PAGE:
Friday, January 28, 2005

Why Think-Tankers Shouldn't Dis the Dole

Bush's War on Poverty: Ending Tyranny Is the Best Way to Spread Wealth (Opinion Journal)
By Claudia Rosett

Could that be? An article in Opinion Journal entitled "Bush's War on Poverty"? Why associate Bush's name with a detested (by Republicans) piece of social policy and legislation dating back to the detested (by Republicans) 1960s? Well, the hook is this: Bush's global fight against tyranny is also a global fight against poverty. Okay. I get it. If you're against Bush's war on tyranny, then you're for starving babies to death. Apparently, the Bush people felt that an added layer of guilt and shame was needed. I guess "if you're against Bush's war on tyranny, then you're for tyrants" just didn't resonate enough.

But this is the paragraph that had me laughing out loud. Just consider the irony of these statements coming from a writer whose economic existence is dependent upon a think-tank stipend.

Even when dictators offer a dole, as in, say, Saudi Arabia, the results turn sour fast. The challenge this sets for ordinary citizens is not to use their abilities in ways valued by others and rewarded in the marketplace; instead, huge energy and ingenuity goes into working the system, petitioning and pleasing officials, and bribing parties who block the way for no other purpose than to receive payoffs, hoard power and too often inflict humiliation. The difference between freely earning a living and existing on rations, or at the pleasure of corrupt officials, is that the former offers dignity; the latter, all too often, resentment.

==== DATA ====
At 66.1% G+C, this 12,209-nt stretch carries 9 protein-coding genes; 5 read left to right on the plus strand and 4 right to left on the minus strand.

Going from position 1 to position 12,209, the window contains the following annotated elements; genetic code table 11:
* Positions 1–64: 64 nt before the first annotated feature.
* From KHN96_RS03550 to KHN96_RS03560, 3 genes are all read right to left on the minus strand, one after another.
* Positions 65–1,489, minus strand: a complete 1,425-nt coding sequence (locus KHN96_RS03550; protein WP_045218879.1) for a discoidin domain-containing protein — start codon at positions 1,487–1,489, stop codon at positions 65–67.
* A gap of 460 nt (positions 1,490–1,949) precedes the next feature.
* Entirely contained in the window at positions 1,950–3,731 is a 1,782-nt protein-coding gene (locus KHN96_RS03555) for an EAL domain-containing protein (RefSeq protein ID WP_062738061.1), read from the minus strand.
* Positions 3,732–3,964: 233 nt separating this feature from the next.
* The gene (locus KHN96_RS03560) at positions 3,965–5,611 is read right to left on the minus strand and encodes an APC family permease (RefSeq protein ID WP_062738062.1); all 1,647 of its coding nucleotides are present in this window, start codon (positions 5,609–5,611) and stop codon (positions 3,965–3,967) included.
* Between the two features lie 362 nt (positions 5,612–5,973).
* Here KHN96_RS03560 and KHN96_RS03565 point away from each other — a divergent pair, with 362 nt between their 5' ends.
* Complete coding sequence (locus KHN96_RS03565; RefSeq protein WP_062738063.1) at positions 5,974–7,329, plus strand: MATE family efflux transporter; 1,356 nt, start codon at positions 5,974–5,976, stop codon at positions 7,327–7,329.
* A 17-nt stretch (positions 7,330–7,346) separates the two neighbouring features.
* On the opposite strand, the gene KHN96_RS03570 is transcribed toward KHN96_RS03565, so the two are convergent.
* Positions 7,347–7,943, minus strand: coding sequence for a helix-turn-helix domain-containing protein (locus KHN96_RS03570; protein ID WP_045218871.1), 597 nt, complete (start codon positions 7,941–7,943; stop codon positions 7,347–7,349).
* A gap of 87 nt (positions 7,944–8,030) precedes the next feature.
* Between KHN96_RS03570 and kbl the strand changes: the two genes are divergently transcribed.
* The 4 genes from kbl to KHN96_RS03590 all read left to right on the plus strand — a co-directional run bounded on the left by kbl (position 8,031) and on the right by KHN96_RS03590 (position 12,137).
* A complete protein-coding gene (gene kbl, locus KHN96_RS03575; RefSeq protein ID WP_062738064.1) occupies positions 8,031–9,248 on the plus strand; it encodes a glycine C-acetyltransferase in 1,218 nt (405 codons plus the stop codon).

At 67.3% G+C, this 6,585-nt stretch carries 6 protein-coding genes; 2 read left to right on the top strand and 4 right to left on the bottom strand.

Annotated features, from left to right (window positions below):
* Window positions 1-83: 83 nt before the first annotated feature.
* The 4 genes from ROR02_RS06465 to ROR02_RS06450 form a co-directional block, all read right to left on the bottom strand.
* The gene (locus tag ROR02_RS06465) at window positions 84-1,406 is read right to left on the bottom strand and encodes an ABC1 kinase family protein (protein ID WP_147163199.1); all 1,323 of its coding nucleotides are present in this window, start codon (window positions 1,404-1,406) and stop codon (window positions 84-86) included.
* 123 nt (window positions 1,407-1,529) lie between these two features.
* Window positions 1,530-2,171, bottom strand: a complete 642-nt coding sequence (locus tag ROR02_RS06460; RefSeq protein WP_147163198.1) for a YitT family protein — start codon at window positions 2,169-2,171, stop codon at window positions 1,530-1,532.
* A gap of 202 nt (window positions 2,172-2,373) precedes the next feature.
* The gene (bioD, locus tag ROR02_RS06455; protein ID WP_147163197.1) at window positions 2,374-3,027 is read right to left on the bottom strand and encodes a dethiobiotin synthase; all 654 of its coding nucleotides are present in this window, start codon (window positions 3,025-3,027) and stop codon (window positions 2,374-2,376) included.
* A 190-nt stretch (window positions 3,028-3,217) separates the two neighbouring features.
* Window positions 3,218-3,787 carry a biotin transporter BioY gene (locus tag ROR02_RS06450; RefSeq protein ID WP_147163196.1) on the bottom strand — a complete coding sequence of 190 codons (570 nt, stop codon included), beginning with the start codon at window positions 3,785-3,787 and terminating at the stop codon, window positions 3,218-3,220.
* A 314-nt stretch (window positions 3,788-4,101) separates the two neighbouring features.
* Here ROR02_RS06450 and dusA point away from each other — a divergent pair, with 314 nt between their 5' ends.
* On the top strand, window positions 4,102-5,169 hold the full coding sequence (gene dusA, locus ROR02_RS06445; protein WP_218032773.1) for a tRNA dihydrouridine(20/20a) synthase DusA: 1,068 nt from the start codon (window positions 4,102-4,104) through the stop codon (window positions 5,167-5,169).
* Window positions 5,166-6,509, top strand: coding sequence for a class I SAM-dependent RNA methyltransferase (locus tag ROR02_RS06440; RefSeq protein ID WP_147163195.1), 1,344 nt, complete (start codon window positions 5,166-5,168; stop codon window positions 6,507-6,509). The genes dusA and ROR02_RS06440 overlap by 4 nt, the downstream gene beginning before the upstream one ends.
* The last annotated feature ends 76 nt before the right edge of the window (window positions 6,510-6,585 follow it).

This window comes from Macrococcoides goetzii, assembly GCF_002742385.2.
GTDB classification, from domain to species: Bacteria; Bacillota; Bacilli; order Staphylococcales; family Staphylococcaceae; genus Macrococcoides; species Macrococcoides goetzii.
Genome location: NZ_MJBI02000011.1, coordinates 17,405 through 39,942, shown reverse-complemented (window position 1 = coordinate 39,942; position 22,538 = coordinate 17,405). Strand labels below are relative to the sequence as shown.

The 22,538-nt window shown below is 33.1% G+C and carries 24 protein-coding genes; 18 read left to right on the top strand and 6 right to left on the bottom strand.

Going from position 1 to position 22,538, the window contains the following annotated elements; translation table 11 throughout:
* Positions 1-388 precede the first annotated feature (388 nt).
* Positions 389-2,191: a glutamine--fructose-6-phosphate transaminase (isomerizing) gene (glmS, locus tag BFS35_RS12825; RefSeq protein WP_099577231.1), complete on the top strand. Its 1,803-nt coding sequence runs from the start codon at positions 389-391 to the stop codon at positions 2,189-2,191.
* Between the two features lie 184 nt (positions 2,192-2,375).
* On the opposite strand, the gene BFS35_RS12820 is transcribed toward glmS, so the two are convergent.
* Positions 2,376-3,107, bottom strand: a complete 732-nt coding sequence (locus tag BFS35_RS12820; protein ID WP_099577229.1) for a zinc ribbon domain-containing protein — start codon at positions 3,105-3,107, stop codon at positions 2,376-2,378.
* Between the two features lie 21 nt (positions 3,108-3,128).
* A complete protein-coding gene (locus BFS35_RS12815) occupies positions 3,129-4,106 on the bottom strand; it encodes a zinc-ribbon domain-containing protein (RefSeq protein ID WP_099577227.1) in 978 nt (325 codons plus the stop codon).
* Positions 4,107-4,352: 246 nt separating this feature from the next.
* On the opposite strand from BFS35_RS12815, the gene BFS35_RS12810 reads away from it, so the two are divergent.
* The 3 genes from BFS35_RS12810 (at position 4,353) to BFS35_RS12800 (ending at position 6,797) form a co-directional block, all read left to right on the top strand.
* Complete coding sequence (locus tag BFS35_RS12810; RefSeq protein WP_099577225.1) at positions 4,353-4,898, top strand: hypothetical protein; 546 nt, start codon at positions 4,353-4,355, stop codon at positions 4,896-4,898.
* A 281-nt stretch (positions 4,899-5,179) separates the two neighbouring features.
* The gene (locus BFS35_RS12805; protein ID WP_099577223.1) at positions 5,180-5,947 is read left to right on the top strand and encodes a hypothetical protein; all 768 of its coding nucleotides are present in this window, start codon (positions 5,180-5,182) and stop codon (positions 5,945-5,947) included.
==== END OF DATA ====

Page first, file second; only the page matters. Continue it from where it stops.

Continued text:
Rosett is currently a journalist-in-residence with the Foundation for the Defense of Democracies. See what SourceWatch has to say about this group here. I don't know. You'd think a confident journalist such as Rosett would use her abilities "in ways valued by others and rewarded in the marketplace" rather than hiding her talents by cloistering herself in a think-tank.

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